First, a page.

Egypt Tops Day 5 of Powerlifting World Championships30.07.2010
Two athletes from Egypt each took first place in their respective events on day five of the 2010 International Paralympic Committee (IPC) Powerlifting World Championships in Kuala Lumpur, Malaysia.
Hany Abdelhady (EGY) took first in the Men’s 90kg with his best lift of 235kg. Abdelhady was followed by Greece’s Pavlos Mamalos and Iran’s Ali Sadeghzadehsalma respectively. Both having a best lift of 210kg, Jose de Jesus (MEX) and Vadim Rakitine (RUS) took the following two positions.
In the Women’s 82.5kg category, Hassan Geehan (EGY) took first with her best lift of 130kg. Coming in second and third were Huda Ali (IRQ) with 117.5kg and Sahar El-Gnemi (LBA) with 97.5kg.
For the Women’s 75kg category, Chinese Taipei’s TzuHui Lin took first with 140kg, followed by Egypt’s Randa Mahmoud and Ukraine’s Lyubov Semenyuk. Mahmoud was also first among her junior competitors in the event. In the Men’s 100kg category, China’s Pingguang Tian took first with his best lift of 220kg, which also gave him the new World record for juniors. Coming in second and third were Moatsem Ahmed (LBA) and Elshan Huseynov (AZE).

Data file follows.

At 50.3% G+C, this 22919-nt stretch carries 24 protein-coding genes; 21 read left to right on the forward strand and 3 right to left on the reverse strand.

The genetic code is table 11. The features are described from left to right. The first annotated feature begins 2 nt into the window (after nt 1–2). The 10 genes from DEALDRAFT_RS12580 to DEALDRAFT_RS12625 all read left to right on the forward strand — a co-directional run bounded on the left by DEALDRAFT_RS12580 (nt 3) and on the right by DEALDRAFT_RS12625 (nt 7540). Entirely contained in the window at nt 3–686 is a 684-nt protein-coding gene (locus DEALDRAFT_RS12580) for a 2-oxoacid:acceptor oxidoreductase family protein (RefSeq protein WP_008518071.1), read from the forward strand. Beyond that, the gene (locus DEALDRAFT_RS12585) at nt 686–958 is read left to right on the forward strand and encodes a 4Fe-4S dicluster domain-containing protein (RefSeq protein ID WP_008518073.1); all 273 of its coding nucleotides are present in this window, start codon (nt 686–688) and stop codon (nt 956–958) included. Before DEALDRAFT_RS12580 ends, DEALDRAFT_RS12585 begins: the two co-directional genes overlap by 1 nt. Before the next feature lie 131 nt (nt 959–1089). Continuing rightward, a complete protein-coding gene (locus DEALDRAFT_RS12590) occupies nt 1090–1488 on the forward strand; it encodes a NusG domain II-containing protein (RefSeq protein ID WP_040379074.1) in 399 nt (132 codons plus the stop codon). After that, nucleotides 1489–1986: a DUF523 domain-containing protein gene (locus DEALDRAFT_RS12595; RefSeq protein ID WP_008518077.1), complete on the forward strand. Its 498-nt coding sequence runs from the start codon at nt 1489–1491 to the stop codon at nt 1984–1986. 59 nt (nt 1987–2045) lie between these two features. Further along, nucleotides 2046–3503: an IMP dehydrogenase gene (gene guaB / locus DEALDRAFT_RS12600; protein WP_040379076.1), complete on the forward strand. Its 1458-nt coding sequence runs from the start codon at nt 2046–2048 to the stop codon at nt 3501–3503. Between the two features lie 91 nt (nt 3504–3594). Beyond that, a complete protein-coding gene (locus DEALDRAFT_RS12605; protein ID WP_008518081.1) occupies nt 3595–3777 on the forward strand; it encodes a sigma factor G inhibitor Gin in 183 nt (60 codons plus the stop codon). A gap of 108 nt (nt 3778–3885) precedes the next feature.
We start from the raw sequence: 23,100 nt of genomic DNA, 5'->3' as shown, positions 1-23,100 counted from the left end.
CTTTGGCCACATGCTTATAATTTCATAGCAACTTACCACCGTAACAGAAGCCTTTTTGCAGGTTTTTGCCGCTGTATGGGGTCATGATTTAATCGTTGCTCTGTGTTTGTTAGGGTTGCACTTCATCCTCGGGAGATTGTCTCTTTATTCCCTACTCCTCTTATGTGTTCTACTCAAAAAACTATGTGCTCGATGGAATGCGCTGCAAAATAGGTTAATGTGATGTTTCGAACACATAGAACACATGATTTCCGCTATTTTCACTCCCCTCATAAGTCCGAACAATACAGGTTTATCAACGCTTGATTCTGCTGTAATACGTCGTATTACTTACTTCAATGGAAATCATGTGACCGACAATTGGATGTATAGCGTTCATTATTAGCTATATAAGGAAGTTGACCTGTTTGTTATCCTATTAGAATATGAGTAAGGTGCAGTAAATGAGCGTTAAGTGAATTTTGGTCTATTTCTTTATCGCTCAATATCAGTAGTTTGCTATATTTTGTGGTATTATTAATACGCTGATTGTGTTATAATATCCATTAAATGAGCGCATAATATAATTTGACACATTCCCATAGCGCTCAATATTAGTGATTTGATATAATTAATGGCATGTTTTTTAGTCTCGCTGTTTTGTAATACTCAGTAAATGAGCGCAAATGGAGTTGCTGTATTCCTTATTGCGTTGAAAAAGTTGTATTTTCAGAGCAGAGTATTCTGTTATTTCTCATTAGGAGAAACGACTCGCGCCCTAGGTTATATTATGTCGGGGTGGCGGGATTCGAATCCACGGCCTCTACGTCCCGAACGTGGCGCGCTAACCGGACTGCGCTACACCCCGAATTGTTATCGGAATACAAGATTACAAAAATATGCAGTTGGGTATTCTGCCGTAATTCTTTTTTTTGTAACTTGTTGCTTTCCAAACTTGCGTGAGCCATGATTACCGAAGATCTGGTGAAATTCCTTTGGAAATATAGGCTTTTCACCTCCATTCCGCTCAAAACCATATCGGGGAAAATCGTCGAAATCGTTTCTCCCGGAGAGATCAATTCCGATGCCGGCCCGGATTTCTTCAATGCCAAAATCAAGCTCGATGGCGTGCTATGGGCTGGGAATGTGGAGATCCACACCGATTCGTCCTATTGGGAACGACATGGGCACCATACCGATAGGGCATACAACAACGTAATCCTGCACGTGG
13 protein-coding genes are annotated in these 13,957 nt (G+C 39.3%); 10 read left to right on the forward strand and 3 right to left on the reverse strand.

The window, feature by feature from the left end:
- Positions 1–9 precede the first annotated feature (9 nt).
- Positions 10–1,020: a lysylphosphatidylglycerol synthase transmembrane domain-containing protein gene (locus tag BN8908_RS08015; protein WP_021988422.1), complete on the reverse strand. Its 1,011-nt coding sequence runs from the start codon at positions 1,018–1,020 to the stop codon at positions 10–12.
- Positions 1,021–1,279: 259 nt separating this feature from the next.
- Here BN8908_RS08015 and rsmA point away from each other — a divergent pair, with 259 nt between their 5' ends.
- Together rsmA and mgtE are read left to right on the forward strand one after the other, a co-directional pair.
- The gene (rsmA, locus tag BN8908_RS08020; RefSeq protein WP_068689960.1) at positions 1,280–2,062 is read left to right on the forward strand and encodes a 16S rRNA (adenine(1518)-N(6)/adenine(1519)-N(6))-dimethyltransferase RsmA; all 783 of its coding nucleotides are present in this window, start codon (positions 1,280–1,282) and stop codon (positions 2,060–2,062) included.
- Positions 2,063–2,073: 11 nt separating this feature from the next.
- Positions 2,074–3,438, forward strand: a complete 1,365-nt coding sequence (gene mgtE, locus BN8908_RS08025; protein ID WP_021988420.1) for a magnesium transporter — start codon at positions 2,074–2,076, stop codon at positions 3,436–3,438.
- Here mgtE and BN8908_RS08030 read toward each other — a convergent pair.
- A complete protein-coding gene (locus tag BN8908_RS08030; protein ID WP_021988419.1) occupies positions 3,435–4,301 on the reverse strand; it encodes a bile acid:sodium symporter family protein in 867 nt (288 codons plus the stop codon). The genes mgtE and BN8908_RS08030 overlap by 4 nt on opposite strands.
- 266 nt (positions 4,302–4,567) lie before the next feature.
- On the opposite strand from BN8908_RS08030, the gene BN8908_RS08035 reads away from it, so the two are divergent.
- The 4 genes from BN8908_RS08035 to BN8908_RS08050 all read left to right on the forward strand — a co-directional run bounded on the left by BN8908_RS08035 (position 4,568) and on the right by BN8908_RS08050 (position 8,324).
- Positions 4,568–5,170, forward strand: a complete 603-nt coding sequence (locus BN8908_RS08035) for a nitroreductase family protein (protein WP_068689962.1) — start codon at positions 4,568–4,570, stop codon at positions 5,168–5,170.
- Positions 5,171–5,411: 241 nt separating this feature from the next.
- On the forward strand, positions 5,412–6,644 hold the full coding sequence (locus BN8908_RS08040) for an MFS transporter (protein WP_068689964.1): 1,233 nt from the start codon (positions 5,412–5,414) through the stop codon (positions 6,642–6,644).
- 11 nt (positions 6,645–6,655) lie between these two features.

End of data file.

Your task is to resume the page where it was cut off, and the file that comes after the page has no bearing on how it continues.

Competitions will continue through 30 July at the Kuala Lumpur Stadium Titiwangsa, with athletes using their performances to measure their international standing. Athletes will also be competing to prepare for the London 2012 Paralympic Games, were Powerlifting will be part of the Summer Games programme.
Held just after the World Championships on 31 July, many of those participating in the event will be at the 2010 IPC Powerlifting Sport Forum. The forum will be an opportunity for all those involved in the Paralympic Sport to provide feedback and expert information on its future.
Powerlifting for athletes with a disability made its first appearance in 1964 at the second Paralympic Games in Tokyo as ‘Weightlifting’. Only men with spinal injuries participated with slightly different rules than are used today. Later it changed from ‘Weightlifting’ to ‘Powerlifting’ and now the competition is open to all athletes with cerebral palsy, spinal injuries, amputees (lower limb amputees only) and les autres who meet minimal disability criteria. Women competed in this sport for the first time in Sydney in 2000.